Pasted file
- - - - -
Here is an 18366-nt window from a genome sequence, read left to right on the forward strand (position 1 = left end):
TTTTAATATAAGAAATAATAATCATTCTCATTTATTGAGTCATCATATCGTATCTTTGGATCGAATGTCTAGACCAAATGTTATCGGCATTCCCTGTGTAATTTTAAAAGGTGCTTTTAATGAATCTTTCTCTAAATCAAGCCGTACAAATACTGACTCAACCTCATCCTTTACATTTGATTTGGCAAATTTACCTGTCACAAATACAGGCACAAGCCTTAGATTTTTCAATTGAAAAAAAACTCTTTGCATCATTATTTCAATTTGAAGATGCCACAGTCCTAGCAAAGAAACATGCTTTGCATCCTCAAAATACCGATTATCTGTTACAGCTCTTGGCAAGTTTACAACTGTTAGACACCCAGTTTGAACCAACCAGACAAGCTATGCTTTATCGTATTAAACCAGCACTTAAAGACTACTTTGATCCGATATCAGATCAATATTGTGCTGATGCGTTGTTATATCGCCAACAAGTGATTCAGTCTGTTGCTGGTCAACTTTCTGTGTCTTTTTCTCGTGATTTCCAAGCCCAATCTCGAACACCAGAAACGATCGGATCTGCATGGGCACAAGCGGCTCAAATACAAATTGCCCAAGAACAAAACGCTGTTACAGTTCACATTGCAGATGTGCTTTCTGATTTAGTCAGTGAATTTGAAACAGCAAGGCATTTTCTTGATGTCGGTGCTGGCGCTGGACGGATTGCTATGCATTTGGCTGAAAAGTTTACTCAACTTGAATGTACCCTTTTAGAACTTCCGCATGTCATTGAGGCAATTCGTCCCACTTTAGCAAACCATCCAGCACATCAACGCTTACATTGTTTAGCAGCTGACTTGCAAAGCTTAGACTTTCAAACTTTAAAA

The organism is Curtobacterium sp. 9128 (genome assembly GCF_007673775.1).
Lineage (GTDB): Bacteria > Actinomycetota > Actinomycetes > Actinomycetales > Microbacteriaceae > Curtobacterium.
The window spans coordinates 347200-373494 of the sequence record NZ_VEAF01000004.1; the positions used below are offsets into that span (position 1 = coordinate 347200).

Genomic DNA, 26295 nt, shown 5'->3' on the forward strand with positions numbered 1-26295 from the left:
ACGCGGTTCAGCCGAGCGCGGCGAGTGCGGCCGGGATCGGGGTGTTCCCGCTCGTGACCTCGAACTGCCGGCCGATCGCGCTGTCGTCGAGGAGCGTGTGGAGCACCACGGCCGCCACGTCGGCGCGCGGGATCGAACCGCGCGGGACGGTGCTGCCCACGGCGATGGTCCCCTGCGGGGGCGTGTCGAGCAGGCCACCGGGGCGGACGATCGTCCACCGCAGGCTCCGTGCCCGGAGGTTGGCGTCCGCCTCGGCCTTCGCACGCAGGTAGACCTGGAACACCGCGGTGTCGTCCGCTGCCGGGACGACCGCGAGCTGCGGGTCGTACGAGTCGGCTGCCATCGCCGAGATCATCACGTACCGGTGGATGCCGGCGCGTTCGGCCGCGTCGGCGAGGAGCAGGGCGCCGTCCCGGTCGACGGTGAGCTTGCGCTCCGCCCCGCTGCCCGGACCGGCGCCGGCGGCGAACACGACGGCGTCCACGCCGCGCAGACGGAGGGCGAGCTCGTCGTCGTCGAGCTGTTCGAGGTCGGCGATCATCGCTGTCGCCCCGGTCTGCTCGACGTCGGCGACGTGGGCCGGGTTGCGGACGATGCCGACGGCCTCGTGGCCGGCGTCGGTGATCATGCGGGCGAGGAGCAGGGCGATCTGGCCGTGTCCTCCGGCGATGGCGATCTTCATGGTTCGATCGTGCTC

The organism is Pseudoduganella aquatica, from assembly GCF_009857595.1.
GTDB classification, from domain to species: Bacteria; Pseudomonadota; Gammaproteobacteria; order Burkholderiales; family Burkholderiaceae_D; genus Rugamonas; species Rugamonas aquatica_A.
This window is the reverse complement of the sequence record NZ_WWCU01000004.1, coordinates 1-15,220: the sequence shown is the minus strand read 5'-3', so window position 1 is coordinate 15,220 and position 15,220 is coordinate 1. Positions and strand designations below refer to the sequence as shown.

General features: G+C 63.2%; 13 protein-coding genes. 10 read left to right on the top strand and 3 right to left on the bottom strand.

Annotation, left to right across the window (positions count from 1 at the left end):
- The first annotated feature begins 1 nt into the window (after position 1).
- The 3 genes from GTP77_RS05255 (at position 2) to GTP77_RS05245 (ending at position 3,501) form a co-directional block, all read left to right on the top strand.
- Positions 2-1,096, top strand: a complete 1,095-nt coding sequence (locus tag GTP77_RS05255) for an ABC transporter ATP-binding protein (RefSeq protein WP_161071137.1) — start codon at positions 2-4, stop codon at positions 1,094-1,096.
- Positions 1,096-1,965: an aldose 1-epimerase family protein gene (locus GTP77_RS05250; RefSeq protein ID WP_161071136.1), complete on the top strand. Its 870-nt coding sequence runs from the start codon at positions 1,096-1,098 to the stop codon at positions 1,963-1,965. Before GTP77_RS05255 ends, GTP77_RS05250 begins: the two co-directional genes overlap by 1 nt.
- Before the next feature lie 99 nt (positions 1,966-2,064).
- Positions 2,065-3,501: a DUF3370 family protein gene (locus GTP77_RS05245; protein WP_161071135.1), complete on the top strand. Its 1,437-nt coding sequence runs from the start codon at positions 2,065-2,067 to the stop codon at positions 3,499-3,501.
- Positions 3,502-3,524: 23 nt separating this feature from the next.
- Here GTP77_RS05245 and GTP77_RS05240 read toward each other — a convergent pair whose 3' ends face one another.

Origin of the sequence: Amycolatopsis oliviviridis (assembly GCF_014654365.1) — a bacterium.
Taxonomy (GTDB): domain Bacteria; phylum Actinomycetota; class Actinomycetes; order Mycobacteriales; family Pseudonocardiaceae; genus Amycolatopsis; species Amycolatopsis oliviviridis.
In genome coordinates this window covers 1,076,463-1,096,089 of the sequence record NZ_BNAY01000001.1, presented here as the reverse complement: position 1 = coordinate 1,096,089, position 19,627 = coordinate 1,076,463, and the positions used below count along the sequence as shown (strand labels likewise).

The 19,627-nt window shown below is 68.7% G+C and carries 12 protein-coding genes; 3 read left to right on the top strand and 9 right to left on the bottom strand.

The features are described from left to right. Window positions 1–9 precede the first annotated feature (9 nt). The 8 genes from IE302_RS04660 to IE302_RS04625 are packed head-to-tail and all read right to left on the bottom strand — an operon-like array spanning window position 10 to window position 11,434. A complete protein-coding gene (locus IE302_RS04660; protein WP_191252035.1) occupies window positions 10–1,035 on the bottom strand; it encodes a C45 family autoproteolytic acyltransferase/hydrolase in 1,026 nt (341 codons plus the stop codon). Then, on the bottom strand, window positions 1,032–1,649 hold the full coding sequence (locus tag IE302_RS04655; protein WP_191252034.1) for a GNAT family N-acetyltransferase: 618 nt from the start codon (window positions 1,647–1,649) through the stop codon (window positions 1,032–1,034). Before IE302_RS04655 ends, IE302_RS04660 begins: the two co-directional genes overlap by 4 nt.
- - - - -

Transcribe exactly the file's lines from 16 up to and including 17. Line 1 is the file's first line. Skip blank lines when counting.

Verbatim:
- Positions 1,096-1,965: an aldose 1-epimerase family protein gene (locus GTP77_RS05250; RefSeq protein ID WP_161071136.1), complete on the top strand. Its 870-nt coding sequence runs from the start codon at positions 1,096-1,098 to the stop codon at positions 1,963-1,965. Before GTP77_RS05255 ends, GTP77_RS05250 begins: the two co-directional genes overlap by 1 nt.
- Before the next feature lie 99 nt (positions 1,966-2,064).